Unconscious Learning Nature's Lessons, - Poem by Ramdas Bhandarkar
Many memories, many experiences
universe is my teacher, every moment
every events, at every points in space
wherever mind travels picks pebbles
Every breeze brought many pollen grains
the ovum of doubts and inquiries fertilized
seeds sprouted and became heavenly trees
In forest of memories mind happily roams.
In forest of memories sometimes lost path
but met with wonders of nature, valleys
Springs of fresh water, moss covered rocks
met fishes in streams and thirsty deer, hungry lions.
whenever lost way, reached places,
where I had to be, something waits
a lesson or a duty, many rocks hurled
and fell by my touch, some raised
like Ahalya by Rama's touch..
things and unfulfilled souls wait
where unknowingly we reach, but never we believe
just our mere touch bring freedom to bound souls
we never recognize Ahalya waits for Rama in us
Or Rama within Us who can bestow deliverance
souls wait for many years for us for grace of divine in us..
Poet's Notes about The Poem
The Valmiki Ramayana tells how Indra was cursed by the Rishi. Once Rishi Gautama went to bathe in the river. At that time Indra saw Ahalya and was fascinated by her. He took the form of Gautama Rishi, approached her & made love to her. While he was returning, the Rishi saw him and cursed him. He cursed Ahalya that she should turn to stone. Later the great Rishi modified his curse and gave the boon to Ahalya that when Raama touches the stone, she would retutn to her original form and return to him.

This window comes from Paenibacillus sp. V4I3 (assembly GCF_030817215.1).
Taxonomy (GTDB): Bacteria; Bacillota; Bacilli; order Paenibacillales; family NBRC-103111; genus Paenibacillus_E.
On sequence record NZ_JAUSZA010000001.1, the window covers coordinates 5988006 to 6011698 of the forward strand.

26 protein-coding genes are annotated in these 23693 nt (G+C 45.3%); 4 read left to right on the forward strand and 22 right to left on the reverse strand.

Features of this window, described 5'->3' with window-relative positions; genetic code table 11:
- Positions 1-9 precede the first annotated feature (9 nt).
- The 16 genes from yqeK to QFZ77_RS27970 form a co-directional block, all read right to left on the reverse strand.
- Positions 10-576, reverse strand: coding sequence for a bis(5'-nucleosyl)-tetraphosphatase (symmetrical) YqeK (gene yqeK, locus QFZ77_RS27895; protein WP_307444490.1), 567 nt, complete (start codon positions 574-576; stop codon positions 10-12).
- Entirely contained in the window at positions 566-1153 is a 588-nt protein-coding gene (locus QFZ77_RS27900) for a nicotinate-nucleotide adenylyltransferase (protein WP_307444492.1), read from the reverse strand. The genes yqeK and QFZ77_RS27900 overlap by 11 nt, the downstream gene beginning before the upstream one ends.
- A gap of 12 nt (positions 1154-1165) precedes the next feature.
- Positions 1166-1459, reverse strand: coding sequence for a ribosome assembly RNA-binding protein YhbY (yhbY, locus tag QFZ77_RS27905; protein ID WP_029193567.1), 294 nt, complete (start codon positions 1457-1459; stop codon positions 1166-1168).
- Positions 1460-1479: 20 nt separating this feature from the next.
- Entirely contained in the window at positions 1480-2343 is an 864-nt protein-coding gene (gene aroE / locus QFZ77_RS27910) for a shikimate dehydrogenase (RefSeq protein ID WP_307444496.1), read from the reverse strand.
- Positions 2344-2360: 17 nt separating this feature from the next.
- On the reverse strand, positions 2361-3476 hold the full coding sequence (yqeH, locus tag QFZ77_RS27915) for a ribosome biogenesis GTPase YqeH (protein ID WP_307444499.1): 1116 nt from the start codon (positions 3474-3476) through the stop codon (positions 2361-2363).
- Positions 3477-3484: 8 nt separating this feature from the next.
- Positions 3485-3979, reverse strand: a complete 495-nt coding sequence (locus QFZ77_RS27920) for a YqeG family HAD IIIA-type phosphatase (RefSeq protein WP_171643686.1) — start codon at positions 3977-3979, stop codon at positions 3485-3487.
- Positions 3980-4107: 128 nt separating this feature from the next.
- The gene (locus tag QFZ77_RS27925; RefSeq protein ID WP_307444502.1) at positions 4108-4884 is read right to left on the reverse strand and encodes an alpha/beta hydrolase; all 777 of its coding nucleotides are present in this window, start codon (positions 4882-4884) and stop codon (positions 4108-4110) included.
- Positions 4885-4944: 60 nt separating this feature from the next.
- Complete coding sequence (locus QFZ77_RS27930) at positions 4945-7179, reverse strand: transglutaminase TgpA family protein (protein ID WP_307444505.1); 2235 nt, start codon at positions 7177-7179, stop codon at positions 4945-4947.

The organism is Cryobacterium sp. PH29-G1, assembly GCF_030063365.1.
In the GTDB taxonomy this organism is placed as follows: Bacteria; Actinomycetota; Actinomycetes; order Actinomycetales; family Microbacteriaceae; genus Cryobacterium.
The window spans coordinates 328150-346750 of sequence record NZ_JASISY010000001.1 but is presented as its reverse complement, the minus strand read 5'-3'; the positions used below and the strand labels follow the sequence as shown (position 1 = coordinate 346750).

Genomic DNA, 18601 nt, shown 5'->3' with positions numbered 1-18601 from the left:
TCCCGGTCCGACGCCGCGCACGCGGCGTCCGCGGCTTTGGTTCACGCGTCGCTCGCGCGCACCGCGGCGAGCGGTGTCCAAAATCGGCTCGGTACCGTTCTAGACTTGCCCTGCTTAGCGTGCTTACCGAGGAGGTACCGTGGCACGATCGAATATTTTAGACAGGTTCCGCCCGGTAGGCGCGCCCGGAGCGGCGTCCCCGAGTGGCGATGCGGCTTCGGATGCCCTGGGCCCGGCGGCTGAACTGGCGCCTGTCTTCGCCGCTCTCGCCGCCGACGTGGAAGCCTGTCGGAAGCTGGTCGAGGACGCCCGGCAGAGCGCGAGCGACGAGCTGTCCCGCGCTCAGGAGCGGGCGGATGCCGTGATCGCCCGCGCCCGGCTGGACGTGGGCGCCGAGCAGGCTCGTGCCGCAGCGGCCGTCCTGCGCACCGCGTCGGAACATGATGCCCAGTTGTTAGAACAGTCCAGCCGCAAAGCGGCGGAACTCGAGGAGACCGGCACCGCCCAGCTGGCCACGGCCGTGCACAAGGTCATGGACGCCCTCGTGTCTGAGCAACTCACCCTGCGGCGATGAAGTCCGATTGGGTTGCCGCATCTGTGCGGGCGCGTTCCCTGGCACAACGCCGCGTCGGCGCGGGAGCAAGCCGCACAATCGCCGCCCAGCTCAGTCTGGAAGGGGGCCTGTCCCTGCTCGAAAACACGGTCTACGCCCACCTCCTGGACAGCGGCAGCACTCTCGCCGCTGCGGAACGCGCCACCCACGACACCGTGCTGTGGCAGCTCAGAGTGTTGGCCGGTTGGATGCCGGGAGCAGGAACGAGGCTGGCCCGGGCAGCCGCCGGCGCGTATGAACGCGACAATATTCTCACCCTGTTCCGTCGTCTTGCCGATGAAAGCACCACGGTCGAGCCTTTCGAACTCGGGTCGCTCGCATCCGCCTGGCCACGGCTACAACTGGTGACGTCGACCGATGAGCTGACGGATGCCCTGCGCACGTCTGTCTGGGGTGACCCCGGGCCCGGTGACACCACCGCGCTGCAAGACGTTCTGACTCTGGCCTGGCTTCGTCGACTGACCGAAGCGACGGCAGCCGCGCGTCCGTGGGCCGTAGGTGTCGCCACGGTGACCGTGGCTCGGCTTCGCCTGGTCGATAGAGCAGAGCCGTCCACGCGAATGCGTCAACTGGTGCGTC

Valmiki Ramayana - Bala Kanda - Sarga 49:
''Ahalya is redeemed from her curse when Rama enters their hermitage. Vishvamitra while continuing the narration of the legend of Ahalya asks Rama to enter her hermitage where Ahalya is living unseen by anybody. When once Rama steps into that hermitage she manifests herself from her accursed invisible state. She emerges with her divine form and accords guestship to Rama and Lakshmana. Sage Gautama also arrives at this juncture to accept his depurated wife Ahalya.
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